SEOUL – Tens of millions of fans around the world raced to listen to the latest offering from BTS on Friday, as the K-pop sensation dropped their highly anticipated new album to a deluge of excitement.
Three hours after BE was made available on a simultaneous worldwide release, the video for the first track Life Goes On – a song offering a message of hope in the face of the coronavirus pandemic – had been viewed almost 20 million times on YouTube.
“This is the best thing that has happened this year,” wrote one fan, among more than 560,000 comments.
“Just when I was starting to feel like trash again and wanting to leave this world, BTS drops this album,” another added.
“Their music saved me so many times and it still continues to do so.”
BTS has ascended to global superstardom since its debut in 2013, holding a string of sold-out shows in Los Angeles, Paris, and London last year.
The trailblazing septet cemented their prominence in the world’s biggest music market when their all-English single Dynamite entered the Billboard Hot 100 at number one in August, making them the first South Korean act to top the US chart.
And last month their label Big Hit Entertainment made a multi-billion-dollar stock market debut.
“Our goal with the music on BE is that it can be a comfort to a lot of people,” member Jimin told a press conference Friday.
“If many people can relate to it, I will be really thankful.”
The eight tracks – which include Dynamite – are the group’s fifth Korean-language studio album, and “contains the most ‘BTS-esque’ music yet,” Big Hit said in a statement ahead of the release.
The new album needs “to persuade the sceptics who have more recently heard about BTS that their work is powerful, original, and deep”, CedarBough Saeji, a visiting professor at Indiana University Bloomington, told AFP.
“If this album can demonstrate that loyal fans exist in large part because of phenomenal artistic offerings, the critics who attribute BTS’s success only to loyal fans will be forced to reassess.”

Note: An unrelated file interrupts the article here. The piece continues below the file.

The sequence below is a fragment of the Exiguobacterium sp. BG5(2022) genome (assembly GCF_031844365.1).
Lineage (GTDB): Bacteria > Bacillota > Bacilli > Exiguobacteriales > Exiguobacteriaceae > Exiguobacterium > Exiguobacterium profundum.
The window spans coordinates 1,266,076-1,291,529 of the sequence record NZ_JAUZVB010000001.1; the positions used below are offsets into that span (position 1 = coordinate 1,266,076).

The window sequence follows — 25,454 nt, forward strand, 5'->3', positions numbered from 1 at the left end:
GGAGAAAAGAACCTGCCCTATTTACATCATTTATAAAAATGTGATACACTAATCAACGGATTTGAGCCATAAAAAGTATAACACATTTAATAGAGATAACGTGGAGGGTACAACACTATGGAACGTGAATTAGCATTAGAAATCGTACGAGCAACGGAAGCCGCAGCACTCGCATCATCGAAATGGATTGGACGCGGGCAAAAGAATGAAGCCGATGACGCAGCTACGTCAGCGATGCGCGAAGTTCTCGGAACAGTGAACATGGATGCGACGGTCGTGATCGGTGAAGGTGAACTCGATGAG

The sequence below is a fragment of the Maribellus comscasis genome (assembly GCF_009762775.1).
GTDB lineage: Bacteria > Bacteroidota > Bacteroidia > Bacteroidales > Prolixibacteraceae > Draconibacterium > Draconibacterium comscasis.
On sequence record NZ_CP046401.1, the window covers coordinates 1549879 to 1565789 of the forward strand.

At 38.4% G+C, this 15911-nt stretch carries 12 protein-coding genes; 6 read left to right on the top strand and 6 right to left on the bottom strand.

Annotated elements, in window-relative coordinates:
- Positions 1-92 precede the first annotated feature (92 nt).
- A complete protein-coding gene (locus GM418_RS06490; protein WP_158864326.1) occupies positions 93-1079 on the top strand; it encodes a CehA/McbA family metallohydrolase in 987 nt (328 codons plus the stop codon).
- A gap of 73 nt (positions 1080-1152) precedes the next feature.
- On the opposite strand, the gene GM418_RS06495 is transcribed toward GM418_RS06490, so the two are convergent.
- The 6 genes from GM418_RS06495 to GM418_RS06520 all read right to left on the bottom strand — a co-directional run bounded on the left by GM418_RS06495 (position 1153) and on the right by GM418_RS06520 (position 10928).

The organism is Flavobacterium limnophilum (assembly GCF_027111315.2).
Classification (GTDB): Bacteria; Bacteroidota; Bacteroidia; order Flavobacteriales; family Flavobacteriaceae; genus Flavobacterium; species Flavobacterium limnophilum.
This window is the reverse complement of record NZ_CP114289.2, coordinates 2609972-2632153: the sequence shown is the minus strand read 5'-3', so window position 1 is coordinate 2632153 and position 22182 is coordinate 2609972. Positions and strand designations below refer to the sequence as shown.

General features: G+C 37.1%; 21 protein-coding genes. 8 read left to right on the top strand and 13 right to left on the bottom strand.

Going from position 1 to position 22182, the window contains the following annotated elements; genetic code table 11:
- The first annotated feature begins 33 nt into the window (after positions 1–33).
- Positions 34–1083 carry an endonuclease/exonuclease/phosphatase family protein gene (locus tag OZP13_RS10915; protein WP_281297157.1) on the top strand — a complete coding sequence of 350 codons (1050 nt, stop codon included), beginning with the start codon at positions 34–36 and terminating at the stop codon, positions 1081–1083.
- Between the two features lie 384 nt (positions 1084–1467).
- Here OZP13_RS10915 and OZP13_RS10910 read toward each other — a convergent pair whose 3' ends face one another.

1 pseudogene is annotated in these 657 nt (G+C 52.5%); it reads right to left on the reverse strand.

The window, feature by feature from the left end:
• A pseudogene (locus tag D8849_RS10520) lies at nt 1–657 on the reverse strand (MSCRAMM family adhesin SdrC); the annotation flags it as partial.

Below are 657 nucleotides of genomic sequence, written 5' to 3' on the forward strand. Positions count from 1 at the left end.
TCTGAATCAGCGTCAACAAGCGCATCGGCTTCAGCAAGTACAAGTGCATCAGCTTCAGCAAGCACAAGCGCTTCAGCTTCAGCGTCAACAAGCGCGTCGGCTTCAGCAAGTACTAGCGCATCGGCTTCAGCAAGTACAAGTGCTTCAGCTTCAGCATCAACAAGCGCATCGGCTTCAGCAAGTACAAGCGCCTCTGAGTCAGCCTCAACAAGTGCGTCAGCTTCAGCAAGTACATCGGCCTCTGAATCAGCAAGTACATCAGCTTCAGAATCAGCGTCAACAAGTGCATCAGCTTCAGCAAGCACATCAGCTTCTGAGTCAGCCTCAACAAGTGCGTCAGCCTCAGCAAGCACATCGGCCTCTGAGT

BTS’ lyrics are often socially conscious – themes include the ills of consumerism and mental illness.
They consistently engage with fans at home and abroad through social media, having accumulated 30.7 million followers on Twitter.
Member Jin said another BE track, the retro disco Telepathy, expressed “the sad reality of not being able to meet with our fans around the world because of Covid”.
“The song is about how we’re happiest when we’re with our fans, and that although we’re physically apart now, we’re in fact always together.”
The megastars are scheduled to perform _Dynamite _and Life Goes On for the 2020 American Music Awards on Sunday in Los Angeles.
While Big Hit’s shares have fallen back since their initial stock market debut the firm is still worth around $6 billion.
But it warned in its IPO prospectus that it faced a “risk factor” in the form of mandatory military service for all seven BTS members.
South Korea requires all able-bodied men to serve in uniform to defend it against the nuclear-armed North, usually for 18 months.
Jin, the septet’s oldest member at 27, cannot delay his service beyond the end of 2021, while the other six will have to follow in the coming years.
The South is currently debating exemptions for stars such as BTS, who have been at the forefront of the Korean Wave cultural phenomenon in recent years, but the band reiterated on Friday that they all plan to serve.
“As a young South Korean man, I think I must serve in the military without a question,” Jin said.
“As I’ve said every time, I will accept the call of the country at any time whenever it happens,” he added. “All of us plan to serve.”